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Cardiac MRIs in a heartbeat

Project aimed at bringing hourlong procedure to under five minutes wins Haberecht Wildhare-Idea Research Grant

Haberecht Wildhare-Idea Award 2024
Qing Zou, Ph.D., has won the 2024 Haberecht Wildhare-Idea Research Grant for his project aimed at reducing cardiac MRI time resulting in a scan – such as the one above – from an hour to minutes. The award funds ideas considered too speculative to be supported by traditional sources.

Reducing the time for cardiac magnetic resonance imaging (MRI) from an hour to under five minutes might seem like a harebrained idea – but as the newest project funded by a Haberecht Wildhare-Idea Research Grant, this concept will move closer to reality. The 2024 recipient of this award is Qing Zou, Ph.D., Assistant Professor of Pediatrics, Radiology, and in the Advanced Imaging Research Center.

The UT Southwestern Graduate School of Biomedical Sciences selects up to two winners each year to receive this $30,000 grant to pursue “wild hare” ideas considered too speculative to be funded by traditional sources. It was founded by and honors the life and legacy of Dr. Rolf Haberecht, a Southwestern Medical Foundation Trustee and longtime supporter of UT Southwestern.

“Most people would think that bringing an hourlong exam down to five minutes is impossible. But this grant will help us prove that it can be done.”

The medical imaging technique known as MRI provides detailed images of nearly any anatomical structure. But the heart, in particular, takes a much longer time for an MRI scan, Dr. Zou explained. Patients must lie in a typically enclosed scanner for an hour or more to acquire all the necessary data – sometimes a tough challenge for young pediatric patients who may lack patience, older patients who might find the platform uncomfortable or claustrophobia-inducing, or trauma patients unable to wait an hour for urgent treatment.

Qing Zou, Ph.D.
Dr. Zou’s project intends to shorten scans by combining magnetic resonance physics with artificial intelligence technology.

One reason for these long scans is the heart’s constant beating motion, which necessitates data capture during just one phase of the heartbeat cycle. Additional movement from breathing requires several breath-holds of up to 20 seconds each, often increasing patients’ discomfort. In addition, cardiac exams typically involve several studies performed sequentially to gather different types of information – such as determining the heart’s pumping ability, checking for possible scarring of the heart muscle, or assessing the anatomy of the heart in three dimensions. Each evaluation takes 20 minutes or more.

These prolonged scans could potentially be shortened by combining magnetic resonance physics with artificial intelligence (AI) technology, a concept conceived by Dr. Zou. While earning his undergraduate degree at Yangzhou University in Jiangsu, China, and his graduate degrees at the University of Iowa, Dr. Zou studied applied mathematics and computational sciences, and did his postdoctoral training in cardiac MRI. There, he researched how to obtain faster and better images with MRI – a task that requires developing complex mathematical algorithms for MRI processing and techniques for data acquisition. When he joined the UTSW faculty in December 2022, he continued this work as the Principal Investigator of the CardioPulmonary Imaging Lab.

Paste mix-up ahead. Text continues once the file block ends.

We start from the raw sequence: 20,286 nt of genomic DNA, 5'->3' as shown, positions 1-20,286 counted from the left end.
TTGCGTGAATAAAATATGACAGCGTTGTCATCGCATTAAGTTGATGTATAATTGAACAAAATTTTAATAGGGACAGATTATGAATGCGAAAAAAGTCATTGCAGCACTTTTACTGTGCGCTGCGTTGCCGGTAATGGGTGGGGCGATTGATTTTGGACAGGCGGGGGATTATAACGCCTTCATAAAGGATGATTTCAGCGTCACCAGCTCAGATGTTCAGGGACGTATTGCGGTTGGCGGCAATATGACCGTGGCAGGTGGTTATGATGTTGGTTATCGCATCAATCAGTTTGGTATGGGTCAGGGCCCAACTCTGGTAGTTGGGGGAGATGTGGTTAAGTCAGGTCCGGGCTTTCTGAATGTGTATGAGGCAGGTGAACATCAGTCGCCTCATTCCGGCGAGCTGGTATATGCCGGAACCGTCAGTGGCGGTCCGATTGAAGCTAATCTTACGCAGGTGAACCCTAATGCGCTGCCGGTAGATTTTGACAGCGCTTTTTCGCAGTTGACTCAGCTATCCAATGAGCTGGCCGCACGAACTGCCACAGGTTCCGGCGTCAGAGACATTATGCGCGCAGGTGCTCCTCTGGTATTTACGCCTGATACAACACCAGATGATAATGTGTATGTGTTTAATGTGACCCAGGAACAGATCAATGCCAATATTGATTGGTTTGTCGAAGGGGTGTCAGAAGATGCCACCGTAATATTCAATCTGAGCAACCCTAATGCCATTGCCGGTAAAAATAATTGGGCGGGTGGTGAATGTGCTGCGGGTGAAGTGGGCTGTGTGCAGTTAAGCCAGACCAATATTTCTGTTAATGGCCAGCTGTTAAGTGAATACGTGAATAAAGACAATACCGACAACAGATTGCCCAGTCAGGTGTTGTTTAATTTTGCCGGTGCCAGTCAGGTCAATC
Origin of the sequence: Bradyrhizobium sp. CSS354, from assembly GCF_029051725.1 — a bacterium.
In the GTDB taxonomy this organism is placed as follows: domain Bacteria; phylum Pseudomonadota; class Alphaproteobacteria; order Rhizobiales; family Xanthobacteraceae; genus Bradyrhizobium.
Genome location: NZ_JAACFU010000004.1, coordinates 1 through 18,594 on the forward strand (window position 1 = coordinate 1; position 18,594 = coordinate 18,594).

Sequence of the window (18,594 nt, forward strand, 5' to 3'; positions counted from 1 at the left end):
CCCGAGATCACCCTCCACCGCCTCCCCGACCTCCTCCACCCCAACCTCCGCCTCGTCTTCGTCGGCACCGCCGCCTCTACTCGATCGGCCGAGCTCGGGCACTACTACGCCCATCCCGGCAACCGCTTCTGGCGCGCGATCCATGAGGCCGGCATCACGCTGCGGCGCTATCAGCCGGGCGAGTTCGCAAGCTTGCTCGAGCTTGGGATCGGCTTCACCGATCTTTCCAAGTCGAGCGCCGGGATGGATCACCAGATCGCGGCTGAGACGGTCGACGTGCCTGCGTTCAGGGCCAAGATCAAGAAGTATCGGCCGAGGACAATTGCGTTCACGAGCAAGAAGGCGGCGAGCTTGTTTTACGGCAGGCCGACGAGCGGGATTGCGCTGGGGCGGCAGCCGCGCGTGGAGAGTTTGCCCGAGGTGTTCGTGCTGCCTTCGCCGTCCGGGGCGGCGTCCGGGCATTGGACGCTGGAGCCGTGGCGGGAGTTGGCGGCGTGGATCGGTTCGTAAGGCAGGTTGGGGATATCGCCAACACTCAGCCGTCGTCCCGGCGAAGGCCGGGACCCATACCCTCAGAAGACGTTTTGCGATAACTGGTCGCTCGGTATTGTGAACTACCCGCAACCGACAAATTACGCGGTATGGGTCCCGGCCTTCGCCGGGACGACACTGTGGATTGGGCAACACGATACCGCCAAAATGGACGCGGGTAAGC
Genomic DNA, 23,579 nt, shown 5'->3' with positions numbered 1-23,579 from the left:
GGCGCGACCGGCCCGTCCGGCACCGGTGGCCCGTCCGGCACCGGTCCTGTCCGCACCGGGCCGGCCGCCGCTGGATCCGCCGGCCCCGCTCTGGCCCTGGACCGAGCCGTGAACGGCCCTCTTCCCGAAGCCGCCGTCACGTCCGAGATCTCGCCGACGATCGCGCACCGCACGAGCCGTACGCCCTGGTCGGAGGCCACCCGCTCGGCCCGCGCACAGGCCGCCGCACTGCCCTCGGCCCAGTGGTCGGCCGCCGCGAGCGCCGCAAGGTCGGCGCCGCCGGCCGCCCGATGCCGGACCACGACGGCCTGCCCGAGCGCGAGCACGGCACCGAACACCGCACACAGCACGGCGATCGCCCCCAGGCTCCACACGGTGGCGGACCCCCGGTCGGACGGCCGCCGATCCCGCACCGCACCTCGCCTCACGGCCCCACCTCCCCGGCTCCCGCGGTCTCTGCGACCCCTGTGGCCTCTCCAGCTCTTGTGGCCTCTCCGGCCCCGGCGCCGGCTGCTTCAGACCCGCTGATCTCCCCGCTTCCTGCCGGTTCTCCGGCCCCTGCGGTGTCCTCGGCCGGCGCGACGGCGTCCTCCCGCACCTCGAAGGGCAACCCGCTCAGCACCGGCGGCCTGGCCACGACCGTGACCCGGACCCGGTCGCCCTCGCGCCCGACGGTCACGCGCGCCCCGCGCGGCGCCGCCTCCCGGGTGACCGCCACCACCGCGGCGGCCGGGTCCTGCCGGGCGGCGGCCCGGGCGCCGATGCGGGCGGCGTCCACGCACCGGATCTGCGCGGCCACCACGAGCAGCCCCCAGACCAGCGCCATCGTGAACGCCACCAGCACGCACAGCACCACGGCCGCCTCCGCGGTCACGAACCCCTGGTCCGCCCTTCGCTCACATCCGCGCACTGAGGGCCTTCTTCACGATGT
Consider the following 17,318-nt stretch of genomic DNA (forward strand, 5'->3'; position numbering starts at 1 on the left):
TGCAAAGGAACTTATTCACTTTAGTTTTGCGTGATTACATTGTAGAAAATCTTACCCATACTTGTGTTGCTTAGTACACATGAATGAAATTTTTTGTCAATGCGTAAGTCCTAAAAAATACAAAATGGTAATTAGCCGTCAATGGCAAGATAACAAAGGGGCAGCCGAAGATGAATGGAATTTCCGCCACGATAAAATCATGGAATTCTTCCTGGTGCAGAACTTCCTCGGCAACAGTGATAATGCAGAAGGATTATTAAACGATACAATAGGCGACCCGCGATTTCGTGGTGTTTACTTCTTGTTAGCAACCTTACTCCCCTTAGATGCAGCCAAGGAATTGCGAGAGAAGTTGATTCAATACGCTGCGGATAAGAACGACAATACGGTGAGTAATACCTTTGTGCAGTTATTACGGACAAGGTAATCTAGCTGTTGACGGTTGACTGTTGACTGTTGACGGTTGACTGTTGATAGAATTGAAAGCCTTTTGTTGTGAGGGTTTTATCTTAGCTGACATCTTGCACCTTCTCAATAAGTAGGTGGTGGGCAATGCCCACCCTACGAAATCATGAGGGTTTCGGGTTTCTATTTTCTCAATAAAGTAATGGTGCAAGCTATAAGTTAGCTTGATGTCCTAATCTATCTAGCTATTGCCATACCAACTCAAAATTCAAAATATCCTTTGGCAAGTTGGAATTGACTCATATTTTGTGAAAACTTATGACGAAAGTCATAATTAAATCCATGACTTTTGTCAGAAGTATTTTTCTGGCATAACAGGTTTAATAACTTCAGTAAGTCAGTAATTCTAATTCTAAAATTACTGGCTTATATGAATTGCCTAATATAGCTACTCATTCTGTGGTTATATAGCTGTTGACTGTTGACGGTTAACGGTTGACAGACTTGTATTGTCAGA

Dr. Zou plans to use the Haberecht Grant to develop new algorithms and techniques that can gather data for the different types of cardiac MRI evaluations all at once in a compressed time period, merging separate and sequential exams into a single event that takes place in less than a minute.

Because this much quicker scan will collect significantly less data than a traditional cardiac MRI, AI will fill in the gaps, a process known as reconstruction, he explained. This new method will also decrease the amount and length of necessary breath holding. Including preparations for patients and MRI staff, Dr. Zou said, the total time for this new type of cardiac MRI will take an estimated five minutes.

The grant will enable him to test his idea in 40 volunteers, research that would be impossible to perform without significant funding.

“Without the Haberecht Wildhare-Idea Research Grant, we could never do this study because this idea is so unbelievable. Most people would think that bringing an hourlong exam down to five minutes is impossible. But this grant will help us prove that it can be done,” Dr. Zou said.

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